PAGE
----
China firm eyes ‘super’ tokamak
The Manila Times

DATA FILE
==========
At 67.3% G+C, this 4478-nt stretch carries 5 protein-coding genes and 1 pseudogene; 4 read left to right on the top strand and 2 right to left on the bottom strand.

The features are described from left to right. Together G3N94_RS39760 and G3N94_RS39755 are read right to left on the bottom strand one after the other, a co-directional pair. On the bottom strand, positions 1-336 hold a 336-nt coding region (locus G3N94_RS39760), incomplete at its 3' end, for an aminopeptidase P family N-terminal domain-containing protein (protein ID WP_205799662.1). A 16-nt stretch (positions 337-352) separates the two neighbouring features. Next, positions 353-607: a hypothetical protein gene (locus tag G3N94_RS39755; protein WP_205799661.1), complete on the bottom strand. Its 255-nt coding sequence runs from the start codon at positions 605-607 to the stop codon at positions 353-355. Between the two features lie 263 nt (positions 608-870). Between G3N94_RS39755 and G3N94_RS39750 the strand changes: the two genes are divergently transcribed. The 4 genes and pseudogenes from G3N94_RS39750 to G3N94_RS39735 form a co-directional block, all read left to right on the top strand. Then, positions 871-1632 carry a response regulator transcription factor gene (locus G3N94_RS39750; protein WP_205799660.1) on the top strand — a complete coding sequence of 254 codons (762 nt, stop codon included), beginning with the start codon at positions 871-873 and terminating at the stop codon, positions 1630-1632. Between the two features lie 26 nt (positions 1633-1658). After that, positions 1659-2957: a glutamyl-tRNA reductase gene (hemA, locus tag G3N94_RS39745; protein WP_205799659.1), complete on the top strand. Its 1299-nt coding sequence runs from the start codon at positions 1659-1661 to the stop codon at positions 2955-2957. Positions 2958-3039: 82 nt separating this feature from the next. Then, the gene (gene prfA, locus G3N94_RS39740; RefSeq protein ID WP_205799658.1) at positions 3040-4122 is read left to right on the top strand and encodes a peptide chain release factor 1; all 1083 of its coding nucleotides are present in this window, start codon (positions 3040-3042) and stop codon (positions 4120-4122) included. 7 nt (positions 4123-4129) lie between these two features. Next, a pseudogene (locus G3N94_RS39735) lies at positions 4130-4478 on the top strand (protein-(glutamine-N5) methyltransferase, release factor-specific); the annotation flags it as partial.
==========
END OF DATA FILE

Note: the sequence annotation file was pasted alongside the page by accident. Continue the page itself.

A CHINESE company vows to build the world’s first all-high-temperature superconducting tokamak using artificial intelligence (AI) technology by the end of this year, as more stakeholders are looking ahead to the development of the nuclear fusion energy, which is believed to be the future ideal “ultimate energy” for humankind. According to a report from thepaper. cn, Guo Houyang, co-founder and chief technology officer of Shanghai-based startup Energy Singularity, said at a forum held in Shanghai that at the end of this year, the company will combine high-temperature superconducting advanced tokamak and AI technology to build the world’s first all-high-temperature superconducting tokamak, while explore compact high-confinement advanced tokamak operation modes. Moreover, by 2027, the company plans to design and build a steady-state, high-magnetic-field, high-temperature superconducting advanced tokamak to comprehensively verify and lay the scientific and technological foundation for efficient fusion energy acquisition. By 2030, a demonstration power plant will be built, said Guo. Prior to the firm, Chinese electric vehicle maker Nio also invested in a startup that is developing fusion technologies, according to a Reuters report. The newly established company, Neo Fusion, will research and develop technologies that aim to bring controlled fusion for commercial use globally in about two decades, the source said. However, industry observers have pointed out that nuclear fusion is still confined to the laboratory at the moment and primarily funded by governments, since it requires significant investments, and the technology may need decades before it can hit the market. Guo stated that controlled nuclear fusion is one of the important ways to solve energy and environmental problems. According to the World Energy Outlook, if fossil fuels like oil, natural gas and coal gradually exit the global market, humans will face more than 10-percent energy shortage by 2050. This is a huge opportunity and challenge for the development of controlled nuclear fusion energy. The problem facing tokamak is that their device size is very large and complex, and the construction and operation costs are high. Over recent years, breakthroughs in high-temperature superconducting materials and other technologies have made it possible to develop economically viable tokamak, according to Guo. The tokamak is an experimental machine designed to harness the energy of fusion.